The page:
We all have had a student that we would rather be on someone else’s roster. Of course, this child is never absent and shows up 15 minutes before school to come straight to your room. There is something about the connection between you and that child that just does not click. So what can we do as teachers when we are struggling with difficult children in our classroom?
Having structure and routines in place not only help your classroom flow more smoothly, but also allow for you to set boundaries and expectations for more challenging students. When doing this, make sure you incorporate structures that you can follow through with fidelity. If the student sees you waiver with certain students or in certain situations then it will only continue to hurt your efforts in building that positive relationship.
Try finding one thing that each of your students likes or is passionate about. Once you have taken the time to find that passion, use it to build future lessons and strike up conversations that are non academic with students. This will help engage all students and lets them see you took the time to get to know them and then build the learning around their interests. To go the extra mile, if you discover that this particular difficult is involved in extra curricular activities, try to make the time to go watch that student. Not only are you showing the student how important they are, but you are also building that partnership with the parents.
This one has baffled me over the last 8 years in my educational career. Growing up I was always taught to respect adults, period. There was nothing more to it. This is not how this next generation is being raised. From the conversations I have had with students their approach is one of “I will give you respect, if you give me respect” and this applies to all ages. I am not saying one approach is better than another, but each are drastically different and teachers need to be aware of the changing viewpoints.
A teacher should always give students respect, no matter what. That means we never yell, we never put a student down, we never humiliate them, and we cannot have favorites. We are the adult and they are the child. We must always be the bigger person, even if we are having an awful day and just do not have the patience for it. We have to dig deep and find a way to treat all children the same. Every child, no matter how unlikable, deserve to know what it feels like to be valued and to feel respected. The school and classroom may be the only place that child can see respect in any form.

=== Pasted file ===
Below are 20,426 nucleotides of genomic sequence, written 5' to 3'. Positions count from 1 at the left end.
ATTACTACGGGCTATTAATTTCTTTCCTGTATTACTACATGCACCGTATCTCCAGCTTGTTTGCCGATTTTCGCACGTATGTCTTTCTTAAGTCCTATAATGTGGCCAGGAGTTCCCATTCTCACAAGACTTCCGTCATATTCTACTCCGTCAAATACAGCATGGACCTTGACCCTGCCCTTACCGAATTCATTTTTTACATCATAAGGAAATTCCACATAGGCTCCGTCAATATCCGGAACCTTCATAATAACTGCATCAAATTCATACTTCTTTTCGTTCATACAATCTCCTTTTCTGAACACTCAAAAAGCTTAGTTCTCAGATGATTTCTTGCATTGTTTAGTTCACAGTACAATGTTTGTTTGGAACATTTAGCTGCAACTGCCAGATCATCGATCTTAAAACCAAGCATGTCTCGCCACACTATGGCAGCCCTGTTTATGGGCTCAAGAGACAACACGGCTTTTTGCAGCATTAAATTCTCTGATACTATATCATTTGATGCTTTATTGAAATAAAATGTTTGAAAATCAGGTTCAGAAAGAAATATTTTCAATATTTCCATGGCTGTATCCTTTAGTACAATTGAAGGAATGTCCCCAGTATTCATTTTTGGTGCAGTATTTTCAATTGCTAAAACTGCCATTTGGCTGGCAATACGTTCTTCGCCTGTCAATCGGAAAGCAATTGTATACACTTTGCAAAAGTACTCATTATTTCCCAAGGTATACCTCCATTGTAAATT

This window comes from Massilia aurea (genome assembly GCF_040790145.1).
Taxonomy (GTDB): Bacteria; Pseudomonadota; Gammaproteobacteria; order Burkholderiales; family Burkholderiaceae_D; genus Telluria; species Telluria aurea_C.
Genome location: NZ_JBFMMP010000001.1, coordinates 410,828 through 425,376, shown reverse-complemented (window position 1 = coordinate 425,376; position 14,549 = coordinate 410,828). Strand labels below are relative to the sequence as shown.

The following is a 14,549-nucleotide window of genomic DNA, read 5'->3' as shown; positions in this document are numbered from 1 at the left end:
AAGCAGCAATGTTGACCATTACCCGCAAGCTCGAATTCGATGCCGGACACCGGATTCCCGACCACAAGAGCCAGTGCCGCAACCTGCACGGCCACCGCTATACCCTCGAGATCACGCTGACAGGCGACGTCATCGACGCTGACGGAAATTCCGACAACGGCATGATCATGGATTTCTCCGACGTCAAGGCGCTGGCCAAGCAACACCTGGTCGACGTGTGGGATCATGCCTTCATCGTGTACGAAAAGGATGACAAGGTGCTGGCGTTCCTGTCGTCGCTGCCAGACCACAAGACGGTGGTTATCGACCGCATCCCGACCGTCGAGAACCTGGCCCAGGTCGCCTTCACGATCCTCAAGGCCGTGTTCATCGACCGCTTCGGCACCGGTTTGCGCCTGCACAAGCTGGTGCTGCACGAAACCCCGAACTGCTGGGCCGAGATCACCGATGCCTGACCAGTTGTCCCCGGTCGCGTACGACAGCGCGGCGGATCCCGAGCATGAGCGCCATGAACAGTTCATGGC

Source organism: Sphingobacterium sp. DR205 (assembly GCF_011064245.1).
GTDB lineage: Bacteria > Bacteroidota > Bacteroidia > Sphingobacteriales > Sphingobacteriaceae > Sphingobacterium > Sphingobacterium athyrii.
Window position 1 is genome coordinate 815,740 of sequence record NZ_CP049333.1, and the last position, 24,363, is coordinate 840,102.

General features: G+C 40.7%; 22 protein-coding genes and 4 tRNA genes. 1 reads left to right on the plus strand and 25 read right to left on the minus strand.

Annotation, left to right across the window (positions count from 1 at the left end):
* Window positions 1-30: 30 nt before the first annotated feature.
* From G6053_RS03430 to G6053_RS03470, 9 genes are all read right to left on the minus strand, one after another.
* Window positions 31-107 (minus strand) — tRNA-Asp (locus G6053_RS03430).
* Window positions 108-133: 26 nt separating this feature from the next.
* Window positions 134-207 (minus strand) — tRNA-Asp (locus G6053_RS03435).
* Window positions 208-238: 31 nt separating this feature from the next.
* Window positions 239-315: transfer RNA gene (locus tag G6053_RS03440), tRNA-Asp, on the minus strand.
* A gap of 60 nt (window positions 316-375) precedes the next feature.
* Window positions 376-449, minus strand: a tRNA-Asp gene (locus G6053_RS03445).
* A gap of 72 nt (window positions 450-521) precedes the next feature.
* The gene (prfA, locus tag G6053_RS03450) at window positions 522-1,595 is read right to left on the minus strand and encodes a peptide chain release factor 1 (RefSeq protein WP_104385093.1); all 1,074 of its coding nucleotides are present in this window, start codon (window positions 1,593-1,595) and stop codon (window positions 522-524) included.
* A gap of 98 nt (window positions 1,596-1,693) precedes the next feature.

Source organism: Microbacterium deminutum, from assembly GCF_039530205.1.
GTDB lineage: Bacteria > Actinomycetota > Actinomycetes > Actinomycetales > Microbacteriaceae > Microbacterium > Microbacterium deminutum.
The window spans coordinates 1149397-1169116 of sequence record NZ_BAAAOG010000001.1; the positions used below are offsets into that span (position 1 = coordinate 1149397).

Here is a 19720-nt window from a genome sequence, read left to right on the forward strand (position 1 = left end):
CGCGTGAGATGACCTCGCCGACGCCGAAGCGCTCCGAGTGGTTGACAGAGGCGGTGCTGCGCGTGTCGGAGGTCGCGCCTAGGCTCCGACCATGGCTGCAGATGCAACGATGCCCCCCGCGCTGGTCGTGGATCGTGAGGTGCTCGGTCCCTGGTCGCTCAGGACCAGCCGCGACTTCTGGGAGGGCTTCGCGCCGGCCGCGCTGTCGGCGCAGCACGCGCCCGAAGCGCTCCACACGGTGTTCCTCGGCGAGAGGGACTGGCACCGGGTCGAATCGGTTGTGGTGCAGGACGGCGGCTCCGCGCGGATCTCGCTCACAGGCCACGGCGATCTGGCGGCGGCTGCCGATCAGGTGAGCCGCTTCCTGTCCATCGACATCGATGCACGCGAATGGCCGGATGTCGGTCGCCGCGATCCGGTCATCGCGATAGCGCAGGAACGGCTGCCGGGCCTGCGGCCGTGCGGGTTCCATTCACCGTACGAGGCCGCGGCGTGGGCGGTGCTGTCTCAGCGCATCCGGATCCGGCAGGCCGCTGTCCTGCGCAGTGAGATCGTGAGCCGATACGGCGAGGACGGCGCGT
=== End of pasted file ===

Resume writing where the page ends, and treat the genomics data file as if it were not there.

When I say we need to be understanding it does not mean we have to force a conversation with a student to understand why we do not click. It can be hurtful when a student comes to you and says they learn better with another teacher, but we cannot take this personally. When a teacher tries to force an explanation from a student this can actually make the relationship worse. Make it clear to the student that you are there for them if they choose to talk, but let them have their space. We never want the student to grow resentful if we force them to talk before they are ready.
When a child is upset and lashing out, just listen. Do not argue back with them. Understand that their words are coming from a place of hurt and frustration, and not necessarily with you. After all, these are children, we must be the bigger person that offers grace and mercy.
Even if you follow each one of these pieces of advice, you may still have a student that you just do not like very much and that is okay. As long as you treat that child the same as every other child in your classroom and show them respect. The school year will come to an end and you will most likely get another student the following year that is equally as difficult to like. Just know that those students are probably the ones who need us the most.